There is no question all candidates deserve to have their statements heavily scrutinised, and bluffs must be called wherever possible. But there’s no doubt Mr Trump’s relationship with the truth is unique even by political and historical standards, and it’s probably fair to say he well knows it.

No matter what's called out on PolitiFact, FactCheck.org and The Washington Post's fact-checking section, it doesn't seem to phase him at all, whether that's his flip-flopping on the Obama 'birtherism' issue or distorting crime statistics.

Angie Drobnic Holan, Editor of PolitiFact, told Newstalk.com: “Donald Trump is unlike any candidate we’ve fact-checked before. He does not have a background in politics or holding elected office, and basically from the beginning of his candidacy he has said a lot of things that aren’t accurate.

“His record on our website was the worst of all the candidates this year, and frankly he’s gotten the least accurate rating of any major politician we’ve ever fact-checked on a continuing basis.”

Real-time fact-checking

The sheer volume of misleading and false statements has become an issue of particular prominence during the televised debates. Media outlets and pundits in the US have scrambled to try and deal with it during the first encounter between the two candidates. Bloomberg TV offered ‘real-time’ checks live on air, while sites such as PolitiFact and The Washington Post did so online. The Clinton campaign even dedicated their site's frontpage to live fact-checking.

Holan pointed out that while it is not possible to fact check ‘new’ statements from the candidates at ‘live’ speed, given the time and research often needed to prove or disprove a statement, there is still plenty that can be done in a live context.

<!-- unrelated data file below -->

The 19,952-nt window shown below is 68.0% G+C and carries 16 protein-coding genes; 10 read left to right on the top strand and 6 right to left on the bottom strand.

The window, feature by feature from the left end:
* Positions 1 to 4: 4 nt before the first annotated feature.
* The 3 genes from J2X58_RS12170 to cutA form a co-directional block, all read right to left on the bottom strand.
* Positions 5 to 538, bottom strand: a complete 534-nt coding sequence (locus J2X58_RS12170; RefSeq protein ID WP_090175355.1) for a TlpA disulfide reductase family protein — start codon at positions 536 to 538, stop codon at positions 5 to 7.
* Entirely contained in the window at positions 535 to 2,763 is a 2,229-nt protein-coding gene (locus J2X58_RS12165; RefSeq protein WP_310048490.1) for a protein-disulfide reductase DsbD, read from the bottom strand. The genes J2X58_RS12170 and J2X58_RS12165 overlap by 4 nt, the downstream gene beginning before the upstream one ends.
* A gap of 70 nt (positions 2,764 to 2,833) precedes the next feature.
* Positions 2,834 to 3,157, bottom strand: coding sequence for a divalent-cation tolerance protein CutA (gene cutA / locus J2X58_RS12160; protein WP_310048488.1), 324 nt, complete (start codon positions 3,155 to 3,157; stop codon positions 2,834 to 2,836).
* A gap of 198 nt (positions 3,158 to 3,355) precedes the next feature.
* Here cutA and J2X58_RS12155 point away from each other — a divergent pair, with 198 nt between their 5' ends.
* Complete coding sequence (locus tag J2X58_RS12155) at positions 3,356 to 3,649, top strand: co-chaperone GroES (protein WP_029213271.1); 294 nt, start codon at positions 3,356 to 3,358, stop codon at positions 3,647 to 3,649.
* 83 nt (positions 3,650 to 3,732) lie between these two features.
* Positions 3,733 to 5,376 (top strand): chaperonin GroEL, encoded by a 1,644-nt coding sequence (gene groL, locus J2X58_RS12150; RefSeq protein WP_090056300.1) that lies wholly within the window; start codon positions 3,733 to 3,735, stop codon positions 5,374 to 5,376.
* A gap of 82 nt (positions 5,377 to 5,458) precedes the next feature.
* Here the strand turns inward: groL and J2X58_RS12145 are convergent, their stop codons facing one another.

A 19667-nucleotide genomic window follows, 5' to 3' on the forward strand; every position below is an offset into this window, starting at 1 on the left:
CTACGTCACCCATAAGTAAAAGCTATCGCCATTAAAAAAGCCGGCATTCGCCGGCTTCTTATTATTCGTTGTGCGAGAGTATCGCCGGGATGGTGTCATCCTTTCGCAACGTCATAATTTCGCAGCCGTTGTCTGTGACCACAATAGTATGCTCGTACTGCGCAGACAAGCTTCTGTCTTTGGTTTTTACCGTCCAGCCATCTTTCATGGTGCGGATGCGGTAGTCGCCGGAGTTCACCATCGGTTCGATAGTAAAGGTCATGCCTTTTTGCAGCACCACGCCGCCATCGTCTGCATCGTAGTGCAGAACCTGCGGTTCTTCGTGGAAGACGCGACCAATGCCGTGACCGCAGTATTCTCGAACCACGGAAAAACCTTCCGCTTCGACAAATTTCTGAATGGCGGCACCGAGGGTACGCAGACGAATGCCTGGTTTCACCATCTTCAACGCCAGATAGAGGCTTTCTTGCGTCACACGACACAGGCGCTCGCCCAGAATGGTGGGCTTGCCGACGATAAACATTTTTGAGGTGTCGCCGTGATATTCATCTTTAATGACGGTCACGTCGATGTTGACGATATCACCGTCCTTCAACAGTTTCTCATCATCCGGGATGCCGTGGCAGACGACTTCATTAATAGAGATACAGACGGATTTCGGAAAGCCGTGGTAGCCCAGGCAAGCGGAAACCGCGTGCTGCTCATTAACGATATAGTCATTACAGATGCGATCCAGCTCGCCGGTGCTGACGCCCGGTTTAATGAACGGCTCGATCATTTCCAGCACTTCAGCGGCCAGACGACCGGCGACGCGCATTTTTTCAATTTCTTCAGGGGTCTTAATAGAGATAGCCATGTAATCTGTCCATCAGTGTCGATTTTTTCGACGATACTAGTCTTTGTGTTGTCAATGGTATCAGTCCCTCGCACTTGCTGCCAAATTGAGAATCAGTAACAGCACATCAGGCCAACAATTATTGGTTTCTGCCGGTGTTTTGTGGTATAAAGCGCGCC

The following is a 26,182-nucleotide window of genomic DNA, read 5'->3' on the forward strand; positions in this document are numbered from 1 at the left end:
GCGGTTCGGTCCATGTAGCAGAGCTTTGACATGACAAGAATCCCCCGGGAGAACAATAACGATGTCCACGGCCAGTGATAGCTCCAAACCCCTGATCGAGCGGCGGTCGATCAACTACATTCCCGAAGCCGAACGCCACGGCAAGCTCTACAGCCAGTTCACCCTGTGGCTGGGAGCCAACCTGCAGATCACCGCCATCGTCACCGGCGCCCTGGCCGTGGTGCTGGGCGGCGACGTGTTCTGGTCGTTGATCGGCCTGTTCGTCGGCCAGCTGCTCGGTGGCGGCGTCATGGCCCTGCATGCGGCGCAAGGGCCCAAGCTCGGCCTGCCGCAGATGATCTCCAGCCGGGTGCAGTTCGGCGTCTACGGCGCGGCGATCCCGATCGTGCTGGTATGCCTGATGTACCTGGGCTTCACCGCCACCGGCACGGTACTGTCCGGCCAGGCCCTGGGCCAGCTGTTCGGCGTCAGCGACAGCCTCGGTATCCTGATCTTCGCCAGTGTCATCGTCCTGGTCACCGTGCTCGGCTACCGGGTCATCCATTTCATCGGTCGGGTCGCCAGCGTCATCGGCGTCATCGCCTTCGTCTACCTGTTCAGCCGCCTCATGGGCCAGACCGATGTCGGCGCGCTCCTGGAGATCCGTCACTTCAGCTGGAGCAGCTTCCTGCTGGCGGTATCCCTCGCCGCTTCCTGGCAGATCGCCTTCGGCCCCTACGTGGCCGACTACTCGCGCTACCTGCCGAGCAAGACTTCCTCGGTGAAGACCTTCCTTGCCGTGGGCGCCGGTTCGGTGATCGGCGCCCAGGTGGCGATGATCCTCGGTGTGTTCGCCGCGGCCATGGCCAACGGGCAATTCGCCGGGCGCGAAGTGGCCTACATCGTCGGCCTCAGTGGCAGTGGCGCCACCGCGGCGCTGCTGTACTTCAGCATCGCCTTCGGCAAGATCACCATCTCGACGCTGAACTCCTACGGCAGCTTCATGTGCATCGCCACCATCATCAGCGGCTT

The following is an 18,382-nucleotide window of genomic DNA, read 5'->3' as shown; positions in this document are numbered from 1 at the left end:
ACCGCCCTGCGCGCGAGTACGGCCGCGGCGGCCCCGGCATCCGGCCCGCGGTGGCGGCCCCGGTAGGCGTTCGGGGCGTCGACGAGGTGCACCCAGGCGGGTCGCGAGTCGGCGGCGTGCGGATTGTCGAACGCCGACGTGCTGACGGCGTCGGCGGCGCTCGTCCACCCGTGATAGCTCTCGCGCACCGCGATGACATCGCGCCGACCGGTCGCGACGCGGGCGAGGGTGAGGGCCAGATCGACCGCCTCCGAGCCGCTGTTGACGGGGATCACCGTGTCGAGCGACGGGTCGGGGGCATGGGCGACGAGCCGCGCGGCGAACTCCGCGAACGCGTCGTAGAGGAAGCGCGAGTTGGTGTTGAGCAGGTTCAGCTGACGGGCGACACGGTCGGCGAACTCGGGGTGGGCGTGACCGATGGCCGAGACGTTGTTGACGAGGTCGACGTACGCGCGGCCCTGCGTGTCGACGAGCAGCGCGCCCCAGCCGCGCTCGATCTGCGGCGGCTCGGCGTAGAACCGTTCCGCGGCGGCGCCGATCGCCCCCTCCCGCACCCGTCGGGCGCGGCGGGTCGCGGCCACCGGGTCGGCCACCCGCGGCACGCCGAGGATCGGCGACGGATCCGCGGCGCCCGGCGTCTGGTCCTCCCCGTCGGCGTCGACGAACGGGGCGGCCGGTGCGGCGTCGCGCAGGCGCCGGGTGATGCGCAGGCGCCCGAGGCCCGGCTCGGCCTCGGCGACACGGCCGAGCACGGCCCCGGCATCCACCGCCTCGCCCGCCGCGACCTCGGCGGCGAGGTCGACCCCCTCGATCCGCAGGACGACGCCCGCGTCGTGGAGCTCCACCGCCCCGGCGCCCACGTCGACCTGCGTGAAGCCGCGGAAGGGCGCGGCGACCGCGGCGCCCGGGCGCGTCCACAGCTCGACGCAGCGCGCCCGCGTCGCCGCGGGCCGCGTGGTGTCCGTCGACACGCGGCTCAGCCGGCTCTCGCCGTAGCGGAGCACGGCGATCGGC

“The challenge of fact-checking live debates is that our readership - the general public - they want to know the facts as soon as possible,” she explained. “Fortunately for us, the candidates tend to repeat themselves, so they often say things that we’ve already looked at, and in those cases we can put out our research instantaneously.”

Another debate has waged over the role of the moderator in fact-checking. Both the Trump and Clinton campaigns having espoused conflicting views on the matter, and there are no prizes for guessing which campaign expressed which view. Janet Brown, the head of the Commission on Presidential Debates, told CNN: “In our history, the moderators have found it appropriate to allow the candidates to be the ones that talk about the accuracy or the fairness of what the other candidate or candidates might have said.”

It’s an obvious challenge for moderators, who will likely face criticism no matter what approach they take.

Holan argues that the best way for moderators to fact-check "is by pressing the candidates with follow-up questions. Ask them for their evidence, or bring up evidence that contradicts whatever the candidate said that wasn’t accurate. They can also turn to the candidate and let them respond. I do think it’s important for the moderators to speak up when something inaccurate is being said.”

A big question is whether the fact-checking is falling on deaf ears. It’s not a stretch to say those obsessively following the election campaign on Twitter or dedicated fact-checking websites are in a minority. The core support bases for both candidates and the political parties are largely unshakable. That has proven particularly true in Trump’s case, as he has survived and sometimes even thrived as a result of a faux pas that would have toppled any other candidate’s campaign.

In some ways, fact-checking can be a case of ‘preaching to the choir’; unlikely to upset a partisan voter’s rock-solid allegiances. It’s the undecideds that could be potentially swayed when the falsities are flagged.

Ultimately, widespread apathy may well be the greatest problem facing those committed to calling out political mistruths. As Holan observed: “We have a particular challenge in American society in making sure that broad [parts] of the population are engaged in politics, democratic governance, and in news generally.

“I think we have a problem with a lot of people either not tuning in or being apathetic. But I think that’s a challenge for all of American society: not just news, not just journalists, but everybody.”